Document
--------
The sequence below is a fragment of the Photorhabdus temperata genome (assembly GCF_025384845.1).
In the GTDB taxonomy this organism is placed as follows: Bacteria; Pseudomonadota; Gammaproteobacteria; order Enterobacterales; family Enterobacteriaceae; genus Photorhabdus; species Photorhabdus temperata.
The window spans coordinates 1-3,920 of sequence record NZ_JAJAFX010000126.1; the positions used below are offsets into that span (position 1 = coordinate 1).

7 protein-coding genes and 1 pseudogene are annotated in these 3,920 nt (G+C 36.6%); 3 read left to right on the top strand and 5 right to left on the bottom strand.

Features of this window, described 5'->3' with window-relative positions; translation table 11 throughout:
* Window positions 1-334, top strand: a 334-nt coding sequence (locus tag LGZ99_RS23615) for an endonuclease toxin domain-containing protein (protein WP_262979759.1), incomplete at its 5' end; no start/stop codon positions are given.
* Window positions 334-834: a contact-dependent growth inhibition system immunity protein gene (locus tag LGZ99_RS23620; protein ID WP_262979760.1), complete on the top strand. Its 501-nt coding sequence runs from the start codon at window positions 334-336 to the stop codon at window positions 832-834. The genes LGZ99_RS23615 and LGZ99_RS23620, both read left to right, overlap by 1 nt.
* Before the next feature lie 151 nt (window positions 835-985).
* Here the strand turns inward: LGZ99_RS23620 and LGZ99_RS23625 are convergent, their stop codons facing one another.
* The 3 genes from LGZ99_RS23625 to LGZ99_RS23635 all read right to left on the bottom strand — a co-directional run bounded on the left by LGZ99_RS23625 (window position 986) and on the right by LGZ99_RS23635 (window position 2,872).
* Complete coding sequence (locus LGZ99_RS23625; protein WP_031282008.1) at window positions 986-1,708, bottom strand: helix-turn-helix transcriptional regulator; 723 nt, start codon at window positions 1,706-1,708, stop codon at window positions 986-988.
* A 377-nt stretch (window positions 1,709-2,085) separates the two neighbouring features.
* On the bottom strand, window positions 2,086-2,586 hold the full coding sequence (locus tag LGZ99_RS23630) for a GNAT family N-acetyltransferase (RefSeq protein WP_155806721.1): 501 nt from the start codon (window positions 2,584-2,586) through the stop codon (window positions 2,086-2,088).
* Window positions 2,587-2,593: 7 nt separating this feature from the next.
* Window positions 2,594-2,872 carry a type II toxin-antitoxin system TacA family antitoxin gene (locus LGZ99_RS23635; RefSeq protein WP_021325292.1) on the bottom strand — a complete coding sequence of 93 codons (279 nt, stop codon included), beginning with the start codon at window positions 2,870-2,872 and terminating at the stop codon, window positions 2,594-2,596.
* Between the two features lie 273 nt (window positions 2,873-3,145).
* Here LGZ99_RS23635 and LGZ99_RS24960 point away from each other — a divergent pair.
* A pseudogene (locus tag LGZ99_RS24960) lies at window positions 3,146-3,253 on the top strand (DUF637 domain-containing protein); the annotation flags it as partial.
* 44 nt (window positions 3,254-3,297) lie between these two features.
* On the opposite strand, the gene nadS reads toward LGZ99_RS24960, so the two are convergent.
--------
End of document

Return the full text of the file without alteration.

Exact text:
The sequence below is a fragment of the Photorhabdus temperata genome (assembly GCF_025384845.1).
In the GTDB taxonomy this organism is placed as follows: Bacteria; Pseudomonadota; Gammaproteobacteria; order Enterobacterales; family Enterobacteriaceae; genus Photorhabdus; species Photorhabdus temperata.
The window spans coordinates 1-3,920 of sequence record NZ_JAJAFX010000126.1; the positions used below are offsets into that span (position 1 = coordinate 1).

7 protein-coding genes and 1 pseudogene are annotated in these 3,920 nt (G+C 36.6%); 3 read left to right on the top strand and 5 right to left on the bottom strand.

Features of this window, described 5'->3' with window-relative positions; translation table 11 throughout:
* Window positions 1-334, top strand: a 334-nt coding sequence (locus tag LGZ99_RS23615) for an endonuclease toxin domain-containing protein (protein WP_262979759.1), incomplete at its 5' end; no start/stop codon positions are given.
* Window positions 334-834: a contact-dependent growth inhibition system immunity protein gene (locus tag LGZ99_RS23620; protein ID WP_262979760.1), complete on the top strand. Its 501-nt coding sequence runs from the start codon at window positions 334-336 to the stop codon at window positions 832-834. The genes LGZ99_RS23615 and LGZ99_RS23620, both read left to right, overlap by 1 nt.
* Before the next feature lie 151 nt (window positions 835-985).
* Here the strand turns inward: LGZ99_RS23620 and LGZ99_RS23625 are convergent, their stop codons facing one another.
* The 3 genes from LGZ99_RS23625 to LGZ99_RS23635 all read right to left on the bottom strand — a co-directional run bounded on the left by LGZ99_RS23625 (window position 986) and on the right by LGZ99_RS23635 (window position 2,872).
* Complete coding sequence (locus LGZ99_RS23625; protein WP_031282008.1) at window positions 986-1,708, bottom strand: helix-turn-helix transcriptional regulator; 723 nt, start codon at window positions 1,706-1,708, stop codon at window positions 986-988.
* A 377-nt stretch (window positions 1,709-2,085) separates the two neighbouring features.
* On the bottom strand, window positions 2,086-2,586 hold the full coding sequence (locus tag LGZ99_RS23630) for a GNAT family N-acetyltransferase (RefSeq protein WP_155806721.1): 501 nt from the start codon (window positions 2,584-2,586) through the stop codon (window positions 2,086-2,088).
* Window positions 2,587-2,593: 7 nt separating this feature from the next.
* Window positions 2,594-2,872 carry a type II toxin-antitoxin system TacA family antitoxin gene (locus LGZ99_RS23635; RefSeq protein WP_021325292.1) on the bottom strand — a complete coding sequence of 93 codons (279 nt, stop codon included), beginning with the start codon at window positions 2,870-2,872 and terminating at the stop codon, window positions 2,594-2,596.
* Between the two features lie 273 nt (window positions 2,873-3,145).
* Here LGZ99_RS23635 and LGZ99_RS24960 point away from each other — a divergent pair.
* A pseudogene (locus tag LGZ99_RS24960) lies at window positions 3,146-3,253 on the top strand (DUF637 domain-containing protein); the annotation flags it as partial.
* 44 nt (window positions 3,254-3,297) lie between these two features.
* On the opposite strand, the gene nadS reads toward LGZ99_RS24960, so the two are convergent.